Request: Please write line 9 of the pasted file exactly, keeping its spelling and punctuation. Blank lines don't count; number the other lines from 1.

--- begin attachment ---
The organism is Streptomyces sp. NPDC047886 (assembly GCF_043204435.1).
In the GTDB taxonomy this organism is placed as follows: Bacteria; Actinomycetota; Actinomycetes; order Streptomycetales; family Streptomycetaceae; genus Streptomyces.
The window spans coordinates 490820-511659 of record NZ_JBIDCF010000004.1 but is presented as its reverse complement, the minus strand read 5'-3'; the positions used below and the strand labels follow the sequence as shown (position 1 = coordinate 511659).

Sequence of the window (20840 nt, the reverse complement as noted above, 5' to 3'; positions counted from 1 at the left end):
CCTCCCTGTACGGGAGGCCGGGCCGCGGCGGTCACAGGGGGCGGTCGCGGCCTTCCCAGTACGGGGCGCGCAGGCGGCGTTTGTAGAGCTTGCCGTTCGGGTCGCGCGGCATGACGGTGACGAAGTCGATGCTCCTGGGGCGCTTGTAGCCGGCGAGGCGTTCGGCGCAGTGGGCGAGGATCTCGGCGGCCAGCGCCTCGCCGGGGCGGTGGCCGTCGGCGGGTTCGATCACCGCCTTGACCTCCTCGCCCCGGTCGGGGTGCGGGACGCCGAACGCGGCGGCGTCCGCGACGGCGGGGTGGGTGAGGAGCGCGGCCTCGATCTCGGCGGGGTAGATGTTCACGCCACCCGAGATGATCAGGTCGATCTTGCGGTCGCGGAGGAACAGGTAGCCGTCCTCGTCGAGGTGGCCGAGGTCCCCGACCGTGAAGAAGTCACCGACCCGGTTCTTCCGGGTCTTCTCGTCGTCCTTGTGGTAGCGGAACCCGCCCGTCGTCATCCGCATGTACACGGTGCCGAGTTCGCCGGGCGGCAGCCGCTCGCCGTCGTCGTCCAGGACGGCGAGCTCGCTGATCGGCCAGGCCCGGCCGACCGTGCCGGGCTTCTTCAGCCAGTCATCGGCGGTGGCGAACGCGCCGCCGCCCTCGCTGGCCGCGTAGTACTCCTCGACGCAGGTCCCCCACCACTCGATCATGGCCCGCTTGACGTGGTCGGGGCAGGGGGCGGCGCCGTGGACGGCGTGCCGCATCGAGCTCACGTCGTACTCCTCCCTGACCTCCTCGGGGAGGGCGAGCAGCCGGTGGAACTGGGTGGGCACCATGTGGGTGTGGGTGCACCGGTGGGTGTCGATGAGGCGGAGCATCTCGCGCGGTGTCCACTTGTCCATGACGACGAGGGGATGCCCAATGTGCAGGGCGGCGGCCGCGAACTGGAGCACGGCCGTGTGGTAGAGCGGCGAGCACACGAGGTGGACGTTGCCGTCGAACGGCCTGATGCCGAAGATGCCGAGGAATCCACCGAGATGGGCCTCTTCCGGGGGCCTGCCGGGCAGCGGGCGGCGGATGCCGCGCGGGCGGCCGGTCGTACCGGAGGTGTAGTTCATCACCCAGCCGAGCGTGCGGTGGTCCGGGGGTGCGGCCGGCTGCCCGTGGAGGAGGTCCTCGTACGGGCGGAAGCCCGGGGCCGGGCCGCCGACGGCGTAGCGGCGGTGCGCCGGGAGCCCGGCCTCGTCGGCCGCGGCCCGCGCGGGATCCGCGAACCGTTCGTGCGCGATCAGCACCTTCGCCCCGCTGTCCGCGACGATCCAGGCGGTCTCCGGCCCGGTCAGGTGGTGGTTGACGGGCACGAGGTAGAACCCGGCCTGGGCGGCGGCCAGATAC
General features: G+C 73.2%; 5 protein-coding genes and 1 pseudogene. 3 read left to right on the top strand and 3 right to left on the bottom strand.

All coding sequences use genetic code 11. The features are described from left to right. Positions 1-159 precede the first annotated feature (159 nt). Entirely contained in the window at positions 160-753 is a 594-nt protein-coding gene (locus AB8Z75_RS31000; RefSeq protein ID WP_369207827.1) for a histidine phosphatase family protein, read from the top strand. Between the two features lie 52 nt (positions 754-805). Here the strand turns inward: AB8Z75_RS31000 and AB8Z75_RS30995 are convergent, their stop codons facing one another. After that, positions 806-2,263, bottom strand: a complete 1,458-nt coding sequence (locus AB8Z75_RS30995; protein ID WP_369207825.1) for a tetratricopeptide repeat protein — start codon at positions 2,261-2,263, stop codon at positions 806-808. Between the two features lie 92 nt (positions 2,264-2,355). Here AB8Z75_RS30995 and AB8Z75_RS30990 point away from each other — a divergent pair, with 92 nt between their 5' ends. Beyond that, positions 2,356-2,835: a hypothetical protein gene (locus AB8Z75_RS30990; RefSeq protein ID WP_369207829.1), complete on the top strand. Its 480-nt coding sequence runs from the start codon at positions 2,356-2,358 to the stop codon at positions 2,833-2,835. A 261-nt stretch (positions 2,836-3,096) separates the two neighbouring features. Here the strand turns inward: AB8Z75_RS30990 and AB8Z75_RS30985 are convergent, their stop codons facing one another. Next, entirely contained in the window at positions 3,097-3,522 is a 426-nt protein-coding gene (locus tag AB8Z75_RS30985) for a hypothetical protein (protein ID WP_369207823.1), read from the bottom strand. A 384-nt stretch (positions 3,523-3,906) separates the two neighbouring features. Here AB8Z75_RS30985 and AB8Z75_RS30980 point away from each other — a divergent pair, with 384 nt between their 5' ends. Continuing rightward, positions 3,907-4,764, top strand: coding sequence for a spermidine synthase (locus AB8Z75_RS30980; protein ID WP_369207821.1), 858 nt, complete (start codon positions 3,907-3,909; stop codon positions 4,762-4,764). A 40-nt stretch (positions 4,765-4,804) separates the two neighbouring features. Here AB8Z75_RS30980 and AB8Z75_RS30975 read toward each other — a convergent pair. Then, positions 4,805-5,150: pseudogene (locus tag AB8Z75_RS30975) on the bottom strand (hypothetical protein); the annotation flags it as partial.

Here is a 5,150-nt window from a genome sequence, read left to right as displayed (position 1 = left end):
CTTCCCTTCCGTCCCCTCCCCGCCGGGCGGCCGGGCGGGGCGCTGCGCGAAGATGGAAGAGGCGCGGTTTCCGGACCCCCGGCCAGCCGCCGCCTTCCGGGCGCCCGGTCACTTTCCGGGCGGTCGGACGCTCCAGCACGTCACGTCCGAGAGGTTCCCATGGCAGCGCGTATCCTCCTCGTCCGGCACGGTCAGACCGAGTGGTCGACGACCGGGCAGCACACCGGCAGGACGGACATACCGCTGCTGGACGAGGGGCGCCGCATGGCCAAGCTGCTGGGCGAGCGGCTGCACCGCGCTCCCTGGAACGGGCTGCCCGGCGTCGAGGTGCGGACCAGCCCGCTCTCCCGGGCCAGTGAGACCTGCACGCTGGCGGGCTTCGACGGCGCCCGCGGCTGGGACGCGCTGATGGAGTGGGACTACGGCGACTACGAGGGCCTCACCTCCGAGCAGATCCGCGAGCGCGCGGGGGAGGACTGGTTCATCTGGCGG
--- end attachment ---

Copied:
CTTCCCTTCCGTCCCCTCCCCGCCGGGCGGCCGGGCGGGGCGCTGCGCGAAGATGGAAGAGGCGCGGTTTCCGGACCCCCGGCCAGCCGCCGCCTTCCGGGCGCCCGGTCACTTTCCGGGCGGTCGGACGCTCCAGCACGTCACGTCCGAGAGGTTCCCATGGCAGCGCGTATCCTCCTCGTCCGGCACGGTCAGACCGAGTGGTCGACGACCGGGCAGCACACCGGCAGGACGGACATACCGCTGCTGGACGAGGGGCGCCGCATGGCCAAGCTGCTGGGCGAGCGGCTGCACCGCGCTCCCTGGAACGGGCTGCCCGGCGTCGAGGTGCGGACCAGCCCGCTCTCCCGGGCCAGTGAGACCTGCACGCTGGCGGGCTTCGACGGCGCCCGCGGCTGGGACGCGCTGATGGAGTGGGACTACGGCGACTACGAGGGCCTCACCTCCGAGCAGATCCGCGAGCGCGCGGGGGAGGACTGGTTCATCTGGCGG